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Foreign Policy

Dáil Éireann Debate, Wednesday - 2 June 2021

Wednesday, 2 June 2021

Questions (124, 125)

Peadar Tóibín


124. Deputy Peadar Tóibín asked the Minister for Foreign Affairs the official position of Ireland on the actions of the Chinese Communist Party towards the Muslim Uighur population. [29897/21]

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Peadar Tóibín


125. Deputy Peadar Tóibín asked the Minister for Foreign Affairs his views on the motions passed by the Canadian and Dutch Parliaments that the actions of the Chinese government towards its Uighur population constitutes genocide. [29898/21]

View answer

Written answers (Question to Foreign)

I propose to take Questions Nos. 124 and 125 together.

Ireland, along with our EU partners, remains deeply concerned about the treatment of Uighurs and other ethnic minorities in the province of Xinjiang. We are closely following the situation, including in relation to reports of systemic abuse, torture, arbitrary detention, forced labour, forced sterilisations, and restrictions on freedom of religion and belief. 

We raise our concerns with Chinese authorities in both bilateral and multilateral contexts. Most recently, I directly raised the matter during my meeting with Chinese Foreign Minister Wang Yi on 30 May.

Ireland also raised concerns regarding the situation in Xinjiang in our National Statement at the UN Human Rights Council in March this year, and previously in our National Statement at the UN Human Rights Council in September last year, which urged China to allow unrestricted access to the region for the High Commissioner for Human Rights.

Ireland has also supported a number of joint initiatives in the UN system. We joined a Statement at the UN Third Committee on 6 October 2020 that reiterates our grave concern regarding the situation in Xinjiang, and recalls the exceptional letter of concern issued by 50 UN Special Procedures mandate holders. This letter called on China to respect human rights and to allow immediate, meaningful and unfettered access to Xinjiang for independent observers.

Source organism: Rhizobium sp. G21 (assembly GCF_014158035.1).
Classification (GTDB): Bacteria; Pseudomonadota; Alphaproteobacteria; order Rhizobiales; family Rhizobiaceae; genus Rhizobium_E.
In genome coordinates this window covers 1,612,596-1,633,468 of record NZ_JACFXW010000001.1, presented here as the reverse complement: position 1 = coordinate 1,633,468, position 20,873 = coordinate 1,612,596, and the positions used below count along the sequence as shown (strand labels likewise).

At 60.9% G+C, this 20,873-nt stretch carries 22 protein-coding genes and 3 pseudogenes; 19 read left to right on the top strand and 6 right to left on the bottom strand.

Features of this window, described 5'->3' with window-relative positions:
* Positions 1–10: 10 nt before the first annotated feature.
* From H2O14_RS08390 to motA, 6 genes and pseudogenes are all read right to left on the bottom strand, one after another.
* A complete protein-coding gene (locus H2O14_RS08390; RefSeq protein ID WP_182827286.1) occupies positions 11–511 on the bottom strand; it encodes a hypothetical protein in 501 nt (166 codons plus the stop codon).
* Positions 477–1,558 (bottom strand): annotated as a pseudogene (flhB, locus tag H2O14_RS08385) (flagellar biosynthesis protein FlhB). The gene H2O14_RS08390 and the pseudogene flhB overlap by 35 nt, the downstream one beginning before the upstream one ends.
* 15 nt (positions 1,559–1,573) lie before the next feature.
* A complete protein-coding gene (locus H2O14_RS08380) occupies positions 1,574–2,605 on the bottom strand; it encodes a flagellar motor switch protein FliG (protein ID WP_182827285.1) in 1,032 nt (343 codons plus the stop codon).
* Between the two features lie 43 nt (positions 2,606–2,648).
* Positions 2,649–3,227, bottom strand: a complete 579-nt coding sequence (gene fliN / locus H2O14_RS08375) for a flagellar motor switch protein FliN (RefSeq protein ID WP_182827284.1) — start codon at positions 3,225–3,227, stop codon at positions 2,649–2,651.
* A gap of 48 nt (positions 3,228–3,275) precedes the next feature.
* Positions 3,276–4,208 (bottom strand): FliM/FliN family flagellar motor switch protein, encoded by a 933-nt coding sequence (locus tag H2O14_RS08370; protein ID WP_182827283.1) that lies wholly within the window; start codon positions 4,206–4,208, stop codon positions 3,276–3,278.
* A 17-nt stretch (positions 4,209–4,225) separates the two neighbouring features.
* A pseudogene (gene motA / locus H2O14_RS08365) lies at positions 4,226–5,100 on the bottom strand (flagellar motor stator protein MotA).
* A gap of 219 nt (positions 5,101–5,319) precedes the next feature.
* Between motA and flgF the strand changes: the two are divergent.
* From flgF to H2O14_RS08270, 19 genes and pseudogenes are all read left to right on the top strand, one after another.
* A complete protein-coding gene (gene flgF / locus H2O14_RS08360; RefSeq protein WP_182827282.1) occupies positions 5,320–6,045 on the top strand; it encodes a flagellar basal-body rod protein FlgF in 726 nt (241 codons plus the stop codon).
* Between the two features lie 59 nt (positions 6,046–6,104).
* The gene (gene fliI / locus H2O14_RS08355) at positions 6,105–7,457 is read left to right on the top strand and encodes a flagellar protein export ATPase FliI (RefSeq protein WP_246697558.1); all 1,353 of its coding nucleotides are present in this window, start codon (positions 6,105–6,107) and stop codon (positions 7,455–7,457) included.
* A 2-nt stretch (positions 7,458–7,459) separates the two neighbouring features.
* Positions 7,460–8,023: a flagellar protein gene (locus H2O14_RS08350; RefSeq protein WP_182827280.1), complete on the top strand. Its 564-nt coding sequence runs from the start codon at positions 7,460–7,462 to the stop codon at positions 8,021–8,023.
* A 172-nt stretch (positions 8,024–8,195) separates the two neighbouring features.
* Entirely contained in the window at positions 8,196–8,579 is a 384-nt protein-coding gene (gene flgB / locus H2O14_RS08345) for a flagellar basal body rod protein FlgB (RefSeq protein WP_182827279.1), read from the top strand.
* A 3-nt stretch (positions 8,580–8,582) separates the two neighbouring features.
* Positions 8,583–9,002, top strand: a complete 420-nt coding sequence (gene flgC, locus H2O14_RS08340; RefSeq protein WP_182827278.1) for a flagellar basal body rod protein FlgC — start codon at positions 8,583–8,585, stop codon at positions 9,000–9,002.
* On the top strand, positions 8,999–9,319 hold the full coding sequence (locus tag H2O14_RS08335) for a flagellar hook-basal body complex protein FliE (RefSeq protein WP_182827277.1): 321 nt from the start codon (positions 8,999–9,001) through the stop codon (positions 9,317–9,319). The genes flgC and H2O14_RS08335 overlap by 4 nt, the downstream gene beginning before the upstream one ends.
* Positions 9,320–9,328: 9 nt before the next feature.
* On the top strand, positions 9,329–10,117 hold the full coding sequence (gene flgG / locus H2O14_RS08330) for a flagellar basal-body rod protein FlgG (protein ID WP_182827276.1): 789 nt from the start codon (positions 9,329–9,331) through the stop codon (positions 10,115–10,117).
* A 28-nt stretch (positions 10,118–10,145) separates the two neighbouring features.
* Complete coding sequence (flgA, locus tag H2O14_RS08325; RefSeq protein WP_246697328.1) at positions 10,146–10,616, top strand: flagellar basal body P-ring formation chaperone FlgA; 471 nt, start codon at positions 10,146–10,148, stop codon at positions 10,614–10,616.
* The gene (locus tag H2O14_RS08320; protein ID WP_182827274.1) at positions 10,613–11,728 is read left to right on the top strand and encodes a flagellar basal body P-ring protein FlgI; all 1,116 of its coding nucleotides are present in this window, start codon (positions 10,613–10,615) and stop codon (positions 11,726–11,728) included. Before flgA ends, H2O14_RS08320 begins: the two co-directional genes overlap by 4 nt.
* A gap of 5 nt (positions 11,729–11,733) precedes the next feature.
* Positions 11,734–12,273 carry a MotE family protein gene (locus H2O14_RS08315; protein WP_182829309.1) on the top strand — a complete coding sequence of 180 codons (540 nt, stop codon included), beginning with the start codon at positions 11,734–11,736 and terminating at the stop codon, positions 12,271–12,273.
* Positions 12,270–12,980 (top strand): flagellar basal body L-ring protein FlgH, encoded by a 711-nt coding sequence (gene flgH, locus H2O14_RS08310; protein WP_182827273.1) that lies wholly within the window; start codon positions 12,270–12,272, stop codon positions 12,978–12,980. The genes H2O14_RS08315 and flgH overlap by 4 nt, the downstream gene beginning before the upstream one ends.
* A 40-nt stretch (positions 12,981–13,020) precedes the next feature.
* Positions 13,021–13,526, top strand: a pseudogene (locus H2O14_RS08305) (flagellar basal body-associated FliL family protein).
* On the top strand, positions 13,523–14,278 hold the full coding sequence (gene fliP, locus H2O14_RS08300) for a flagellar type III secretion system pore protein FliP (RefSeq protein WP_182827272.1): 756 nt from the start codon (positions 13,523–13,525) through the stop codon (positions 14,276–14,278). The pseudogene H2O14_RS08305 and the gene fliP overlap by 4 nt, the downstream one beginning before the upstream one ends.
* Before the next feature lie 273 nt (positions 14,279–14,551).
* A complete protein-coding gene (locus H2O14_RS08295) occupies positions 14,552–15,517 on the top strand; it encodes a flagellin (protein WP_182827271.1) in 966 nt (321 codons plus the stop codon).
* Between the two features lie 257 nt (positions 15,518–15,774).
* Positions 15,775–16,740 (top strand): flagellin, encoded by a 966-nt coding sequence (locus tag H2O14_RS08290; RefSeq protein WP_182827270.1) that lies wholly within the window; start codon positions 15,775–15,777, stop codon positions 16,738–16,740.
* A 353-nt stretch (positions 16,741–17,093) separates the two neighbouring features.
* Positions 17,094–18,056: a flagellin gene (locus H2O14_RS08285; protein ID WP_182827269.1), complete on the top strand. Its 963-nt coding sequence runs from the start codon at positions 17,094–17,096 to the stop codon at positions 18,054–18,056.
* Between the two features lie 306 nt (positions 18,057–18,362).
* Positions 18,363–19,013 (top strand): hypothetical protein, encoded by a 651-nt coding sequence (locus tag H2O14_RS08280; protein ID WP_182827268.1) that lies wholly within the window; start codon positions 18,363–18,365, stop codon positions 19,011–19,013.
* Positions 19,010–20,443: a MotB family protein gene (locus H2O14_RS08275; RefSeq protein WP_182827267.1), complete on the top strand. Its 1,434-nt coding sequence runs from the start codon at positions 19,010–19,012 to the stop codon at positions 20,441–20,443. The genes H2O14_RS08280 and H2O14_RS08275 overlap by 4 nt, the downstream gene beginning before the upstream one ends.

In response to the situation, under the EU Global Human Rights Sanctions Regime (EUGHRSR), the EU adopted sanctions on 22 March 2021 against 1 entity and 4 individuals in China due to their involvement in human rights abuses in Xinjiang. The EUGHRSR allows the EU to target serious human rights violations and abuses by State and non-State actors worldwide. It enables the EU to respond rapidly and in a more tangible and direct way for human rights, one of the fundamental values of the EU and its foreign policy.

Regarding the use of the term “genocide” in relation to this situation, this is a term which has a particular meaning under international law. The recognition of events definitively as genocide involves an analysis of both facts and law. Ireland follows the practice of recognising genocide where this has been established by a judgment of an international court, or where there is international consensus on the matter.

An approach whereby the EU, its Member States and other like-minded States continue to press for better access to the region, particularly for the UN High Commissioner for Human Rights, to better establish the realities on the ground is more likely to achieve progress. This is an issue that Ireland and the EU takes extremely seriously and the Government will continue to monitor and assess the situation and engage with Chinese authorities bilaterally and in multilateral fora to address our concerns.

Question No. 125 answered with Question No. 124.